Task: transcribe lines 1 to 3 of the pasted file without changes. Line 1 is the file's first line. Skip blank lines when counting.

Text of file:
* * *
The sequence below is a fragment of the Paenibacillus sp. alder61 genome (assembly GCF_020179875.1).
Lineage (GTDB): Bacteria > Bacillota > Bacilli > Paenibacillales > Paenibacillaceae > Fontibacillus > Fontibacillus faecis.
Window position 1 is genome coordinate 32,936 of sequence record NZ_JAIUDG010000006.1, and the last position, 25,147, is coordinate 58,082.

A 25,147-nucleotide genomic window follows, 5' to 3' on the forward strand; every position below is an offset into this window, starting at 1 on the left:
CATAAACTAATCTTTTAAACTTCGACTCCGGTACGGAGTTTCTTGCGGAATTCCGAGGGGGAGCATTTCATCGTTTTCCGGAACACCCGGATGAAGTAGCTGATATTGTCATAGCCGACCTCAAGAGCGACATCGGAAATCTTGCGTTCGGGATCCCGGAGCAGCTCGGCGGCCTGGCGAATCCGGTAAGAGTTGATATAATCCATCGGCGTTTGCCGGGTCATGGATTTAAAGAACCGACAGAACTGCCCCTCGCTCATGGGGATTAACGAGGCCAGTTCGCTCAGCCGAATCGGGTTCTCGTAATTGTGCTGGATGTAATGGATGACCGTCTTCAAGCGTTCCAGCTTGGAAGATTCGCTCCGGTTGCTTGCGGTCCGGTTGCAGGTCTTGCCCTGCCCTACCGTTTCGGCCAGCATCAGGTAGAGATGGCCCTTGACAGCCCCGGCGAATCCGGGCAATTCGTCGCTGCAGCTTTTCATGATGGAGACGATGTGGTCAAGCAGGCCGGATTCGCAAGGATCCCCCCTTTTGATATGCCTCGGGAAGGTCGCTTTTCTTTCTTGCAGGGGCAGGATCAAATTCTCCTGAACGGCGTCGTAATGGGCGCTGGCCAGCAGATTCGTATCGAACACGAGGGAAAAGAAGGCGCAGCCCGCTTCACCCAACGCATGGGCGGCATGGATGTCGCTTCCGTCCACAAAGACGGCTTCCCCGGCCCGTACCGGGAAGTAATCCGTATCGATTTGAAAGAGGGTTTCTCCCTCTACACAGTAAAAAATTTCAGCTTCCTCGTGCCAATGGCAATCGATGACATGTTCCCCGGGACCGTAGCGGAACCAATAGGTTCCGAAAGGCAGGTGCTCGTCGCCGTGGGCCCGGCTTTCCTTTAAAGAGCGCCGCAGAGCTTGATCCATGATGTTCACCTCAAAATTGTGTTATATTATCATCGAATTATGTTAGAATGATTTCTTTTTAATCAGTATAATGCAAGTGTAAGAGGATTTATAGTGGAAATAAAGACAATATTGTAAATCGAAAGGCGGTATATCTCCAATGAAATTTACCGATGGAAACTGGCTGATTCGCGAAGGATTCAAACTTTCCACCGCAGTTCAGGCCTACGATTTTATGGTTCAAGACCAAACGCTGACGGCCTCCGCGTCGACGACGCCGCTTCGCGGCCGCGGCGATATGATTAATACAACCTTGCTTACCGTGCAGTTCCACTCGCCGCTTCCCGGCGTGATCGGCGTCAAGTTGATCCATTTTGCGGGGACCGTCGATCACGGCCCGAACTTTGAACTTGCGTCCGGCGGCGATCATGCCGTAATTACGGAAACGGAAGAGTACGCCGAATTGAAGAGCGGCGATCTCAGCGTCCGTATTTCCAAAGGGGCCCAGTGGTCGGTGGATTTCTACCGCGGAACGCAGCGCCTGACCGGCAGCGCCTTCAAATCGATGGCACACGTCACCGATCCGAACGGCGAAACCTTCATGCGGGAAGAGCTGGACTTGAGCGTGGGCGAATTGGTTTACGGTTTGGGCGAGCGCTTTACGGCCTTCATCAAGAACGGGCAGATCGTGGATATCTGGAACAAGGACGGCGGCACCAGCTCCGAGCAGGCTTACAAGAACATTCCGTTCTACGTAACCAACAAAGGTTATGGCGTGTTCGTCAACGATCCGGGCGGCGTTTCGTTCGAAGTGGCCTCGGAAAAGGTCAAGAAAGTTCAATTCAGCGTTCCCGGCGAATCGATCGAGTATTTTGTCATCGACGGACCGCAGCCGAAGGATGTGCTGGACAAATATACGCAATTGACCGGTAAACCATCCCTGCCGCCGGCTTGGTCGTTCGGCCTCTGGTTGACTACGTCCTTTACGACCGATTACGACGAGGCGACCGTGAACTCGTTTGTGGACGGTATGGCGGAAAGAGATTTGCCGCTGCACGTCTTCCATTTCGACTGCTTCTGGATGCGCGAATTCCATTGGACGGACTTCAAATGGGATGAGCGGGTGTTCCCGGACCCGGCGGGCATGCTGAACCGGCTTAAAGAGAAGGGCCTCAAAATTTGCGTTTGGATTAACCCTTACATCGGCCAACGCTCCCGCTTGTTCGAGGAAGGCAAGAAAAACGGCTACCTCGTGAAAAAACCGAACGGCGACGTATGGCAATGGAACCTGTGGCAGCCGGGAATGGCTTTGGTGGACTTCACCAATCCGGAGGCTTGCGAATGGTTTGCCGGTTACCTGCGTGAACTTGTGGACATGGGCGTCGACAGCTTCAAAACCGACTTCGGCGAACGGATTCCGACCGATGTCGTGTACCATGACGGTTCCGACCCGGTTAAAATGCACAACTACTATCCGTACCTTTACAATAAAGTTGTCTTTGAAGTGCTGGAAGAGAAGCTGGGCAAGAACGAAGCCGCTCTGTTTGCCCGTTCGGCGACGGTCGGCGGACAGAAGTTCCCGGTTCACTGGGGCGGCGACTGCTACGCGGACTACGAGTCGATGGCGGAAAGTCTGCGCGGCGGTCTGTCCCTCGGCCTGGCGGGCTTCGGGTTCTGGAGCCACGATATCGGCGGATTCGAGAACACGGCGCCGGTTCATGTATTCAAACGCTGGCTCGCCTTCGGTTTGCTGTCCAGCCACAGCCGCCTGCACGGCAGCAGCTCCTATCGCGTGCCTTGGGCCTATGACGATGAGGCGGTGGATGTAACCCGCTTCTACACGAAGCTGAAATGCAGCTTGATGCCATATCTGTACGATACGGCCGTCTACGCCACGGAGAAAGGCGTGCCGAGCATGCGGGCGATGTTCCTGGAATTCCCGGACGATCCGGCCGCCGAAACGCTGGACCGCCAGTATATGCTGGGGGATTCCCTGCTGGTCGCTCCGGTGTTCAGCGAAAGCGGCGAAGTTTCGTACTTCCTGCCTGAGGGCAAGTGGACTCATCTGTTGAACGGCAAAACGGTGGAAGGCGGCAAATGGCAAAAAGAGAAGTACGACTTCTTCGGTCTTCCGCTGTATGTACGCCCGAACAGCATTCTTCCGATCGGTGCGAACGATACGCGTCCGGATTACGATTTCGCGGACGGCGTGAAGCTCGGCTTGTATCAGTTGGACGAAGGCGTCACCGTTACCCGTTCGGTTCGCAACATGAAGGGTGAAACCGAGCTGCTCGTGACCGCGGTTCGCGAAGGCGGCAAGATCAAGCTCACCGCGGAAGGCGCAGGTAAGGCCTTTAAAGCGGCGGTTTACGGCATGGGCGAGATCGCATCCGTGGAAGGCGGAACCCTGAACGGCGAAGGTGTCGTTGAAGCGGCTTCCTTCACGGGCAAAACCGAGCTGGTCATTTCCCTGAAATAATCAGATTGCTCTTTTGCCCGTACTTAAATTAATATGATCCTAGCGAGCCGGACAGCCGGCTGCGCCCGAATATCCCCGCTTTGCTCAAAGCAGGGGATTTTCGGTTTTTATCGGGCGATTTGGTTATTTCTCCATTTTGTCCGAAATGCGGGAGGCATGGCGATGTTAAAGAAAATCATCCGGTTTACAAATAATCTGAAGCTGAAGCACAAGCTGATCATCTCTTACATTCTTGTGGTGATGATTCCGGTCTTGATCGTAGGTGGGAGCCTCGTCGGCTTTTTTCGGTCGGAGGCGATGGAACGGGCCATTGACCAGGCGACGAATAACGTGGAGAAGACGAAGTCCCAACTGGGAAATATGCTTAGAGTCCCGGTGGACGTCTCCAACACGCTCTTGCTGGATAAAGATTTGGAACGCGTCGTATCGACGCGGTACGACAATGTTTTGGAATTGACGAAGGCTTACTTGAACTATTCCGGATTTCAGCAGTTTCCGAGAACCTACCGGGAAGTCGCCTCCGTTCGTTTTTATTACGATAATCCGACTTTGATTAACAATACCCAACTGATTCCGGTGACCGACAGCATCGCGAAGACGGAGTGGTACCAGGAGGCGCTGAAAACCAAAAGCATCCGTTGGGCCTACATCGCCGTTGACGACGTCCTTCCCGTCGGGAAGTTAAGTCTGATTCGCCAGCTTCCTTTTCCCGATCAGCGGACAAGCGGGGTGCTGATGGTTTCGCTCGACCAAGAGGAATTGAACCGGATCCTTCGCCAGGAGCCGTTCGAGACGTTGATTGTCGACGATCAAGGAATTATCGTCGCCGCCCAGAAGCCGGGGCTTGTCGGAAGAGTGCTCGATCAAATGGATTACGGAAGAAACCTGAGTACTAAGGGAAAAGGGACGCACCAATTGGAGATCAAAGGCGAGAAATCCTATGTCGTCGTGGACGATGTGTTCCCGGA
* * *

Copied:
The sequence below is a fragment of the Paenibacillus sp. alder61 genome (assembly GCF_020179875.1).
Lineage (GTDB): Bacteria > Bacillota > Bacilli > Paenibacillales > Paenibacillaceae > Fontibacillus > Fontibacillus faecis.
Window position 1 is genome coordinate 32,936 of sequence record NZ_JAIUDG010000006.1, and the last position, 25,147, is coordinate 58,082.